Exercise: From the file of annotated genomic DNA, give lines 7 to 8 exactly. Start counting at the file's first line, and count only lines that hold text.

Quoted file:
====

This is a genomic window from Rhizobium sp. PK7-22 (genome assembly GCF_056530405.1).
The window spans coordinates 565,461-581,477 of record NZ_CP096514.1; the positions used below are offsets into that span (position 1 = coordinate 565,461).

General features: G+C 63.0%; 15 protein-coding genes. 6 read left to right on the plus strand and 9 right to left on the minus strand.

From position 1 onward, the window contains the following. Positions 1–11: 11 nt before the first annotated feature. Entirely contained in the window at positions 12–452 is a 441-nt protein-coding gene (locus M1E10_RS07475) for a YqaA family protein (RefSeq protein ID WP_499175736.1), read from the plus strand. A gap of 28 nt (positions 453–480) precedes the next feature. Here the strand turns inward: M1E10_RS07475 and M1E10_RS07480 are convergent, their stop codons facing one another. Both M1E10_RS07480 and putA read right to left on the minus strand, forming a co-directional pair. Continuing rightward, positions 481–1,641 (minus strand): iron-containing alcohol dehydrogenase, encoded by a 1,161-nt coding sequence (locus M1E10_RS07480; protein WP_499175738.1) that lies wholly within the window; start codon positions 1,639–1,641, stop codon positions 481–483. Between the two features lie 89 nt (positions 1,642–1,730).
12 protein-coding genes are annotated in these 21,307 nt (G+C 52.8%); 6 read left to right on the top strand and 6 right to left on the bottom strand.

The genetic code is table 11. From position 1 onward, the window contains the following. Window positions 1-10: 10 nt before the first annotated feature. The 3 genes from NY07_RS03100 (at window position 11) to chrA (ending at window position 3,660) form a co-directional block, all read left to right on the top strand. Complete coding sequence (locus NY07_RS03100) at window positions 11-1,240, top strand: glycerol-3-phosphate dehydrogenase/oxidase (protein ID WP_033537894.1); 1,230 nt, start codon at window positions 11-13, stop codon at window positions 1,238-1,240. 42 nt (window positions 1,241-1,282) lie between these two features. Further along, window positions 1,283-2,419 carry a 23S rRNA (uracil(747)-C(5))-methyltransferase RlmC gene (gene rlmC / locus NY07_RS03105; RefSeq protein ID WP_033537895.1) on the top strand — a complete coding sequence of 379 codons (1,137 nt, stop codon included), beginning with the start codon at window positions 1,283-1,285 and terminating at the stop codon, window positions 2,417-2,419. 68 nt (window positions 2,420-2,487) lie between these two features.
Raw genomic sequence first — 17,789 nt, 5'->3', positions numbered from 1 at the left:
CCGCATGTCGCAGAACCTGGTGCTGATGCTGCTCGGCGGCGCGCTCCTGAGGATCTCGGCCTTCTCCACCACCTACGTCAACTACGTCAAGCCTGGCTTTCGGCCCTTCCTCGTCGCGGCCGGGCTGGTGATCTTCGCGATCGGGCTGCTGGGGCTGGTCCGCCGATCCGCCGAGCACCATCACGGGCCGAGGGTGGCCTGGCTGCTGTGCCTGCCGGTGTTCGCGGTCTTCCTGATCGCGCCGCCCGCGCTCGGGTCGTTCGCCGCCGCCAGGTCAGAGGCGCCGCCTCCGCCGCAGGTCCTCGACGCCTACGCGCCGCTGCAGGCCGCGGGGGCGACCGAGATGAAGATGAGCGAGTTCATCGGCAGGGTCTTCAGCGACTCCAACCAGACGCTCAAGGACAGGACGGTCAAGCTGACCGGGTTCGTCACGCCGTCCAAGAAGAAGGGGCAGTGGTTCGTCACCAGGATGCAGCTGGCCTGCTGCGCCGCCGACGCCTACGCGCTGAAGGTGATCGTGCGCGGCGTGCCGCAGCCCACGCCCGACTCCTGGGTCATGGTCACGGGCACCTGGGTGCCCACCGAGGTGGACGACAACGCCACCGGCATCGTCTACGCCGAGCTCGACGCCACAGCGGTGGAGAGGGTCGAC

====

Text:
Raw genomic sequence first — 17,789 nt, 5'->3', positions numbered from 1 at the left:
CCGCATGTCGCAGAACCTGGTGCTGATGCTGCTCGGCGGCGCGCTCCTGAGGATCTCGGCCTTCTCCACCACCTACGTCAACTACGTCAAGCCTGGCTTTCGGCCCTTCCTCGTCGCGGCCGGGCTGGTGATCTTCGCGATCGGGCTGCTGGGGCTGGTCCGCCGATCCGCCGAGCACCATCACGGGCCGAGGGTGGCCTGGCTGCTGTGCCTGCCGGTGTTCGCGGTCTTCCTGATCGCGCCGCCCGCGCTCGGGTCGTTCGCCGCCGCCAGGTCAGAGGCGCCGCCTCCGCCGCAGGTCCTCGACGCCTACGCGCCGCTGCAGGCCGCGGGGGCGACCGAGATGAAGATGAGCGAGTTCATCGGCAGGGTCTTCAGCGACTCCAACCAGACGCTCAAGGACAGGACGGTCAAGCTGACCGGGTTCGTCACGCCGTCCAAGAAGAAGGGGCAGTGGTTCGTCACCAGGATGCAGCTGGCCTGCTGCGCCGCCGACGCCTACGCGCTGAAGGTGATCGTGCGCGGCGTGCCGCAGCCCACGCCCGACTCCTGGGTCATGGTCACGGGCACCTGGGTGCCCACCGAGGTGGACGACAACGCCACCGGCATCGTCTACGCCGAGCTCGACGCCACAGCGGTGGAGAGGGTCGAC